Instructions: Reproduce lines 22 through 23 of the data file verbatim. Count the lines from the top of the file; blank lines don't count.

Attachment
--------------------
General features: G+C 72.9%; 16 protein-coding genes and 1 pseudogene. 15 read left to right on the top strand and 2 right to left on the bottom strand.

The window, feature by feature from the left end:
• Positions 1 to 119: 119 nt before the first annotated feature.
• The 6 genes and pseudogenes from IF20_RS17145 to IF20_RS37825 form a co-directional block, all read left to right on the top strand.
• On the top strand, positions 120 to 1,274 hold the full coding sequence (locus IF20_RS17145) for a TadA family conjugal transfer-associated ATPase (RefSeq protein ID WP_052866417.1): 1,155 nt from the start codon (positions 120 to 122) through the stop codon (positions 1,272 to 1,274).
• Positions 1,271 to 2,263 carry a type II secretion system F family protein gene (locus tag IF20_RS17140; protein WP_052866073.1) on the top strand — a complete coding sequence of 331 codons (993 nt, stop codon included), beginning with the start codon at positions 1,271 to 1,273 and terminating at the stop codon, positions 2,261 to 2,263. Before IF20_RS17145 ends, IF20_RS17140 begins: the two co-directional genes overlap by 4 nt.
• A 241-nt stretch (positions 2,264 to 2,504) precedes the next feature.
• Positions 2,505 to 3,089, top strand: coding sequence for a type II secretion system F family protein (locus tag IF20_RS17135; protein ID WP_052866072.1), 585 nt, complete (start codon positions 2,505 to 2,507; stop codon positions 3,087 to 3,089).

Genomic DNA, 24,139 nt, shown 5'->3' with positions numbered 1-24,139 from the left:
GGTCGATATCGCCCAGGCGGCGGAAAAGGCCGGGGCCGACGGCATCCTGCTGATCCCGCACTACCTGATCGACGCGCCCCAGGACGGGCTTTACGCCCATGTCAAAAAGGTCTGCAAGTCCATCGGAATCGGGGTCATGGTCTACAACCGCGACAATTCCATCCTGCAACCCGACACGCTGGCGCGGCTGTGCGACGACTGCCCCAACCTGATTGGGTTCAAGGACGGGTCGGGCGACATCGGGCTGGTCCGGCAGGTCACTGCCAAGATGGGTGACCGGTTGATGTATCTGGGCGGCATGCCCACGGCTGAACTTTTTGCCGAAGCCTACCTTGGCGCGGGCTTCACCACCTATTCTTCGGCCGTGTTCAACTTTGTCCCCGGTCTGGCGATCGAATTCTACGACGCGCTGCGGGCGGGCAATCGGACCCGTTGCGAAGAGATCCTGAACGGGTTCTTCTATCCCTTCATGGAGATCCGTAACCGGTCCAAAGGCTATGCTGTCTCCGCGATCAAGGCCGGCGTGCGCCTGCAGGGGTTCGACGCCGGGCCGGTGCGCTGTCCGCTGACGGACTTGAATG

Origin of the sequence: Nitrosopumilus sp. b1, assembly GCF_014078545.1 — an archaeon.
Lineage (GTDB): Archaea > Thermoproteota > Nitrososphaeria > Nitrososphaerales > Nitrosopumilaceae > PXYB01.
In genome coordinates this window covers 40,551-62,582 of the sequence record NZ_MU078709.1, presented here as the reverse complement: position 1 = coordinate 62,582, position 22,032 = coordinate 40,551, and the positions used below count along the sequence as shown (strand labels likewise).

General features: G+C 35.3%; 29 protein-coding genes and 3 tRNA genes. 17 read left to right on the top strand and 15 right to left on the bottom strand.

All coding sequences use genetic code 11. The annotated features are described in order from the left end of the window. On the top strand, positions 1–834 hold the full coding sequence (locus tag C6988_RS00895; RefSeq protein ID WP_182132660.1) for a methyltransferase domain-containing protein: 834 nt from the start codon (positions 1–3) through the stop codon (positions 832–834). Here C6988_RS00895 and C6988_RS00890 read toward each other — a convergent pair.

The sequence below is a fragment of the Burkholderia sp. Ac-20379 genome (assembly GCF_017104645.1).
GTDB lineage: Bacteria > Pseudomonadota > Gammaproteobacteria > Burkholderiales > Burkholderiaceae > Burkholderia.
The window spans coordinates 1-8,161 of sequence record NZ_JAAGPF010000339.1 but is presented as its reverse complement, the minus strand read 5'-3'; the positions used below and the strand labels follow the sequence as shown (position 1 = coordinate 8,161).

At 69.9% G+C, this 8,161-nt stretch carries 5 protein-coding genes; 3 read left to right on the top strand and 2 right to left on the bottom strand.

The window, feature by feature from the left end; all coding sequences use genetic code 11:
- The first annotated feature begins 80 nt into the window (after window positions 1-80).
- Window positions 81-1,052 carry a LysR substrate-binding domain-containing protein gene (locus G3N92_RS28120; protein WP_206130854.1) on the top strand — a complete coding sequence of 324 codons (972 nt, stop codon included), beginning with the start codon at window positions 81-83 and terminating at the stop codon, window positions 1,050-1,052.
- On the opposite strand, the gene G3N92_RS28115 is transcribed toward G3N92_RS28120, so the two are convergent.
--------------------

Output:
- Window positions 81-1,052 carry a LysR substrate-binding domain-containing protein gene (locus G3N92_RS28120; protein WP_206130854.1) on the top strand — a complete coding sequence of 324 codons (972 nt, stop codon included), beginning with the start codon at window positions 81-83 and terminating at the stop codon, window positions 1,050-1,052.
- On the opposite strand, the gene G3N92_RS28115 is transcribed toward G3N92_RS28120, so the two are convergent.